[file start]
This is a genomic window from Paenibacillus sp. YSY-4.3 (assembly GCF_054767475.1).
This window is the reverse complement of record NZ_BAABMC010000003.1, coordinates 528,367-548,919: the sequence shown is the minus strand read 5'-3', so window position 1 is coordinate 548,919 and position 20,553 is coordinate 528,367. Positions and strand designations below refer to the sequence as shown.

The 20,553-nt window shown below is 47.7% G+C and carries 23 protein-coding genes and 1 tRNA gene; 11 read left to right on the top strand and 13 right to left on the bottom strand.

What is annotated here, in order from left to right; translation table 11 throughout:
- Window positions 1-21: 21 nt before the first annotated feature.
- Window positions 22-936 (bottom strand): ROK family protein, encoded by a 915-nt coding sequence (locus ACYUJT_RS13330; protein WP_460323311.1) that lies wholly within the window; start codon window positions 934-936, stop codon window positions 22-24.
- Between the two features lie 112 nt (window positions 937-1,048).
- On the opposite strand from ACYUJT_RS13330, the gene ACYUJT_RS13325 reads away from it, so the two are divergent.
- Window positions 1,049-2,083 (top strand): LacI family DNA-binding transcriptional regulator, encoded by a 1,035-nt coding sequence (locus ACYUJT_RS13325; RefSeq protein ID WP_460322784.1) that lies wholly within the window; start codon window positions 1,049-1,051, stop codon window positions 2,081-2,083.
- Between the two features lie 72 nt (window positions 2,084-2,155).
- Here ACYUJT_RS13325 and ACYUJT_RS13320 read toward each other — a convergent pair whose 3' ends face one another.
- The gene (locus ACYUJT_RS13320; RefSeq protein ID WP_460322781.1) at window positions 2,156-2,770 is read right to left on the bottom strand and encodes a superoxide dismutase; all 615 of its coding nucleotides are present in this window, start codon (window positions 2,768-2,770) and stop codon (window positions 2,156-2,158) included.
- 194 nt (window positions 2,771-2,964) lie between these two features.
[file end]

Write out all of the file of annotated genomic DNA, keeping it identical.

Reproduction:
This is a genomic window from Paenibacillus sp. YSY-4.3 (assembly GCF_054767475.1).
This window is the reverse complement of record NZ_BAABMC010000003.1, coordinates 528,367-548,919: the sequence shown is the minus strand read 5'-3', so window position 1 is coordinate 548,919 and position 20,553 is coordinate 528,367. Positions and strand designations below refer to the sequence as shown.

The 20,553-nt window shown below is 47.7% G+C and carries 23 protein-coding genes and 1 tRNA gene; 11 read left to right on the top strand and 13 right to left on the bottom strand.

What is annotated here, in order from left to right; translation table 11 throughout:
- Window positions 1-21: 21 nt before the first annotated feature.
- Window positions 22-936 (bottom strand): ROK family protein, encoded by a 915-nt coding sequence (locus ACYUJT_RS13330; protein WP_460323311.1) that lies wholly within the window; start codon window positions 934-936, stop codon window positions 22-24.
- Between the two features lie 112 nt (window positions 937-1,048).
- On the opposite strand from ACYUJT_RS13330, the gene ACYUJT_RS13325 reads away from it, so the two are divergent.
- Window positions 1,049-2,083 (top strand): LacI family DNA-binding transcriptional regulator, encoded by a 1,035-nt coding sequence (locus ACYUJT_RS13325; RefSeq protein ID WP_460322784.1) that lies wholly within the window; start codon window positions 1,049-1,051, stop codon window positions 2,081-2,083.
- Between the two features lie 72 nt (window positions 2,084-2,155).
- Here ACYUJT_RS13325 and ACYUJT_RS13320 read toward each other — a convergent pair whose 3' ends face one another.
- The gene (locus ACYUJT_RS13320; RefSeq protein ID WP_460322781.1) at window positions 2,156-2,770 is read right to left on the bottom strand and encodes a superoxide dismutase; all 615 of its coding nucleotides are present in this window, start codon (window positions 2,768-2,770) and stop codon (window positions 2,156-2,158) included.
- 194 nt (window positions 2,771-2,964) lie between these two features.